C++ Variable Types

A variable provides us with named storage that our programs can manipulate.

Each variable in C++ has a specific type, which determines the size and layout of the variable's memory; the range of values that can be stored within that memory; and the set of operations that can be applied to the variable.

The name of a variable can be composed of letters, digits, and the underscore character.

It must begin with either a letter or an underscore.

Upper and lowercase letters are distinct because C++ is case-sensitive:

There are following basic types of variable in C++

Type Description
bool Stores either value true or false.
char Typically a single octet(one byte). This is an integer type.
int The most natural size of integer for the machine.
float A single-precision floating point value.
double A double-precision floating point value.
void Represents the absence of type.
wchar_t A wide character type.

C++ also allows to define various other types of variables, which we will cover in subsequent chapters like Enumeration, Pointer, Array, Reference, Data structures, and Classes.

Variable Definition in C++

A variable definition means to tell the compiler where and how much to create the storage for the variable.

type variable_list;

Here, type must be a valid C++ data type including char, w_char, int, float, double, bool or any user-defined object, etc., and variable_list may consist of one or more identifier names separated by commas. Some valid declarations are shown here:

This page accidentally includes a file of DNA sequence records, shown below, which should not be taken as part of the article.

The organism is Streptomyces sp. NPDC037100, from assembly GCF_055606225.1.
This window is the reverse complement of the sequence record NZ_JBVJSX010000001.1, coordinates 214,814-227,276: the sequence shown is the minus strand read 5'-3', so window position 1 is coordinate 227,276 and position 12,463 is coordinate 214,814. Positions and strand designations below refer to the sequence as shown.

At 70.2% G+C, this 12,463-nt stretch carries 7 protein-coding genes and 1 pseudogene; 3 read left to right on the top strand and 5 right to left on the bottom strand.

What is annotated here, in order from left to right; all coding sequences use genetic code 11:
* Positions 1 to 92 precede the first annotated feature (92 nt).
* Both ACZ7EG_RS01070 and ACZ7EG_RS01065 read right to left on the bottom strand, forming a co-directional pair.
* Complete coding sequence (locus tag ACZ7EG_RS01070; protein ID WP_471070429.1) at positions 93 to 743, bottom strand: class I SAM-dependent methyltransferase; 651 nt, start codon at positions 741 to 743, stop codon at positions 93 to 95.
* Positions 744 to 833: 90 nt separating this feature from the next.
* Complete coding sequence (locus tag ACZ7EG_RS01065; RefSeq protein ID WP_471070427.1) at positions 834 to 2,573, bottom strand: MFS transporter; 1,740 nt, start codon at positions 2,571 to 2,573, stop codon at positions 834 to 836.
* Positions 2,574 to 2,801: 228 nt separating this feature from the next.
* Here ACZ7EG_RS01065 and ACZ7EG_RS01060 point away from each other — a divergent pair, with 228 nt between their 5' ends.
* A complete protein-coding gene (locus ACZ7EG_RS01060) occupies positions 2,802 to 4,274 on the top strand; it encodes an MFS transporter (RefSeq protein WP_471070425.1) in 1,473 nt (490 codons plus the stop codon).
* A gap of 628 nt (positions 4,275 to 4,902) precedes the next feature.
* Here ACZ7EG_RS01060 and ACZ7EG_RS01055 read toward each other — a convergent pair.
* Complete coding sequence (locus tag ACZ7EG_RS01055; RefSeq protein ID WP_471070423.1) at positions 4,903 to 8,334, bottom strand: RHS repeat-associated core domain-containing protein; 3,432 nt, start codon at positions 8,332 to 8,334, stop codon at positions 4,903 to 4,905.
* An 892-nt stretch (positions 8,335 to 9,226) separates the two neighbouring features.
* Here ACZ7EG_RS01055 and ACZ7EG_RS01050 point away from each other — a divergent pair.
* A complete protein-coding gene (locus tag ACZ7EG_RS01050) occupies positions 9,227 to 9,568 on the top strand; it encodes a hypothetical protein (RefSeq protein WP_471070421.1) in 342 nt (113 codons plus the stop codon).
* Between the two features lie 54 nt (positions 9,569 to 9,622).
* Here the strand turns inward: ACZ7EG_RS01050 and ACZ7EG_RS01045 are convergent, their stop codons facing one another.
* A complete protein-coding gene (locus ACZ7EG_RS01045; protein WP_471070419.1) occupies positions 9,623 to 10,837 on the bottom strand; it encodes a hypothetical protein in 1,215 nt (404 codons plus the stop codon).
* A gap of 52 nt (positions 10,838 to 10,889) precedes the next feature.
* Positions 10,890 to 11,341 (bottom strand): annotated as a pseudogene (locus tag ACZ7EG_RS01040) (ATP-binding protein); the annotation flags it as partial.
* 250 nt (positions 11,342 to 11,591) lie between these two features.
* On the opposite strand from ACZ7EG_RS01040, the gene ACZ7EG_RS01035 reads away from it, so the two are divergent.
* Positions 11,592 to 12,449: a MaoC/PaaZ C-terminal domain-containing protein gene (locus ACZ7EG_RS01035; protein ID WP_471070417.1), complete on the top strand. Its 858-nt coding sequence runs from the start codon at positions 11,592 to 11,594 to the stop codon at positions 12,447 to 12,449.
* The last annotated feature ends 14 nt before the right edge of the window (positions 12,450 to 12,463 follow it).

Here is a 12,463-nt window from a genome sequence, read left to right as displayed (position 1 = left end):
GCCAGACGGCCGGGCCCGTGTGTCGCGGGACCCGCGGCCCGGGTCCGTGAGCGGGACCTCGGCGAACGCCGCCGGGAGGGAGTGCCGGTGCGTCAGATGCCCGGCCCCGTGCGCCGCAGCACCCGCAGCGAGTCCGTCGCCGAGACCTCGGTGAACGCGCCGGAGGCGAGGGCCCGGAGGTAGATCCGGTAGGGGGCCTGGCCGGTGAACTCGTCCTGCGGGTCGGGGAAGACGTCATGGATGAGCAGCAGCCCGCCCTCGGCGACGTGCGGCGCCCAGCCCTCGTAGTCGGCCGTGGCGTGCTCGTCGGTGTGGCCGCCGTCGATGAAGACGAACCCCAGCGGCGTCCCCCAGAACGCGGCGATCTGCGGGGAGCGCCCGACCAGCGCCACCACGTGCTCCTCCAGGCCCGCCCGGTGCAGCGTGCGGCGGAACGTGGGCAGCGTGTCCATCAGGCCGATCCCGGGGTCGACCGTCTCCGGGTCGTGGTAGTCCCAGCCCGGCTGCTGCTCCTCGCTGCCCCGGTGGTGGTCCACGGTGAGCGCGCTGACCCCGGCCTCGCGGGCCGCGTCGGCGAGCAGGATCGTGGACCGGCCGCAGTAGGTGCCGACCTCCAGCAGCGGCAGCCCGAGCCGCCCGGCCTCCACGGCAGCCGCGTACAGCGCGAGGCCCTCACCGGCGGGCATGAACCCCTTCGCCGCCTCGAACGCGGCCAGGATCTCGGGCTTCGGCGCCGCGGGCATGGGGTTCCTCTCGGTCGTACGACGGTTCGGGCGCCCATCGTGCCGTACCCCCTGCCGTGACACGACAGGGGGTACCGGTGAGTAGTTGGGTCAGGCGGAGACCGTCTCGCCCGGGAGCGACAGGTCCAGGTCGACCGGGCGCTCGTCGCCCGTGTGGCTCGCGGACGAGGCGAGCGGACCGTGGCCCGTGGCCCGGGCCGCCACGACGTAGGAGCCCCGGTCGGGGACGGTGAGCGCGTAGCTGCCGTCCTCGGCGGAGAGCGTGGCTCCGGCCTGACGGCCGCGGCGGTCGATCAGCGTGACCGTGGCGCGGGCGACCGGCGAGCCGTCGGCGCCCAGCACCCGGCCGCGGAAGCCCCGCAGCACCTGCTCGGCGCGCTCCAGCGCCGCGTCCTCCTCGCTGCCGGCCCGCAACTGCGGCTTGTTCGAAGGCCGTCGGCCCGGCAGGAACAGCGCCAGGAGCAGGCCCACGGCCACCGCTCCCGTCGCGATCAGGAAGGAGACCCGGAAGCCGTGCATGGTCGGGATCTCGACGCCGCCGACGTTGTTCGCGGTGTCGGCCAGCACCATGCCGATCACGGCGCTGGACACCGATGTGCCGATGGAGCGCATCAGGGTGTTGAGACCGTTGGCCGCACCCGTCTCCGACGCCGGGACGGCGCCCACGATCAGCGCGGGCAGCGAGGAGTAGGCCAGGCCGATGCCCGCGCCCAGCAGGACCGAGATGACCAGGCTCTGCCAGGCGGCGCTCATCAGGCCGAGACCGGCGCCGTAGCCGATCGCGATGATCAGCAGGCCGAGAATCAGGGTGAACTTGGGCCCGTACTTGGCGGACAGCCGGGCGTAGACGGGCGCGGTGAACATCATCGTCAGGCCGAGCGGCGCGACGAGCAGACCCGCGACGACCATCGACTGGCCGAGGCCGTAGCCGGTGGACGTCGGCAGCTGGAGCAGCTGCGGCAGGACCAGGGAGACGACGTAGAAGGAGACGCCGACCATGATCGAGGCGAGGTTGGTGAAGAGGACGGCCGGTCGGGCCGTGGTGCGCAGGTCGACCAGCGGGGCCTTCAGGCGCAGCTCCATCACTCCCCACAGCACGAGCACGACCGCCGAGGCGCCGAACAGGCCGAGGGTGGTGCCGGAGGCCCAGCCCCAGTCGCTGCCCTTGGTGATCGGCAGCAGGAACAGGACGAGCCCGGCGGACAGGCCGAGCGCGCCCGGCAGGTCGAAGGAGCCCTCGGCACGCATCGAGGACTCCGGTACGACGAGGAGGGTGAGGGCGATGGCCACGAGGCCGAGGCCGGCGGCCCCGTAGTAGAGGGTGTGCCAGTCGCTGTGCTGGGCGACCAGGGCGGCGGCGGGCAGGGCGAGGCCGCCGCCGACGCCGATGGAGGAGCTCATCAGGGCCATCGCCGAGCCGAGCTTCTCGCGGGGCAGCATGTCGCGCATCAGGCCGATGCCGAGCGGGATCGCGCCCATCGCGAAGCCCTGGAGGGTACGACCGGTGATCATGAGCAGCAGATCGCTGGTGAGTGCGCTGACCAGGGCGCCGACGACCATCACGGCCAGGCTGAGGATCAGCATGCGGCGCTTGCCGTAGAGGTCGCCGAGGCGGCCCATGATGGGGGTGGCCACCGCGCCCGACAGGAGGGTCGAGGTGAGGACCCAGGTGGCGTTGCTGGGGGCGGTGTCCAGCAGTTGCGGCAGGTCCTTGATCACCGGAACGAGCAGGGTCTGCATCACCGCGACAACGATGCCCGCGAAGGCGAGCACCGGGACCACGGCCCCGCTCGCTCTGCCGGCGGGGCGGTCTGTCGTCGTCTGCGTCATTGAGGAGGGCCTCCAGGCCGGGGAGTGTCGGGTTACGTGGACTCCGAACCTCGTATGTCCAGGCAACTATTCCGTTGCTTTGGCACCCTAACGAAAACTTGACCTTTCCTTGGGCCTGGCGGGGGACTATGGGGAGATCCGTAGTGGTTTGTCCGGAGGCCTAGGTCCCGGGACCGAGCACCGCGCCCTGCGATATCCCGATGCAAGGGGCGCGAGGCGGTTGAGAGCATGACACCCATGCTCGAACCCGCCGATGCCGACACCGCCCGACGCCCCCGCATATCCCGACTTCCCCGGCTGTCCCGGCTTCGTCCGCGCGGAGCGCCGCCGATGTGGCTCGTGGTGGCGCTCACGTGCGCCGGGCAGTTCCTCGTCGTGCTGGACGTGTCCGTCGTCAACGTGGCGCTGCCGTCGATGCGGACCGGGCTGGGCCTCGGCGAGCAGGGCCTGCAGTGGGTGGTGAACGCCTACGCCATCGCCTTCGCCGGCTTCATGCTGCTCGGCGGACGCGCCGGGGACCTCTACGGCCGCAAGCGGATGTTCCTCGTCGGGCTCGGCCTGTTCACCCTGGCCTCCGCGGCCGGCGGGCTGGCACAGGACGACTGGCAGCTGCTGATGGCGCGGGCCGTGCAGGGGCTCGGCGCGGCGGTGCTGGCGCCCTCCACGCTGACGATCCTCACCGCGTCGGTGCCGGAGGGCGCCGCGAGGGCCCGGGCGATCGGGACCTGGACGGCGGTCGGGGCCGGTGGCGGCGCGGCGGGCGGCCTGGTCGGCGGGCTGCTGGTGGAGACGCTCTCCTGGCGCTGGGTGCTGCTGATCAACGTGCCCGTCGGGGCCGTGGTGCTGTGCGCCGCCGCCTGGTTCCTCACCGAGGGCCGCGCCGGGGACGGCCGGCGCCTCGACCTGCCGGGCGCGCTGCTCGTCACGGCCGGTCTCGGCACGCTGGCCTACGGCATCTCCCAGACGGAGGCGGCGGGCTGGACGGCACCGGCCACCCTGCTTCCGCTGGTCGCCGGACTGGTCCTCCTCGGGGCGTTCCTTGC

int i, j, k;
char c, ch;
float f, salary;
double d;

The line int i, j, k; both declares and defines the variables i, j and k; which instructs the compiler to create variables named i, j and k of type int.

Variables can be initialized (assigned an initial value) in their declaration. The initializer consists of an (=)equal sign followed by a constant expression as follows:

type variable_name = value;


externint d =3, f =5;  // declaration of d and f. 
int d =3, f =5;  // definition and initializing d and f.
byte z =22;  // definition and initializes z. 
char x ='x';  // the variable x has the value 'x'.

Share this article on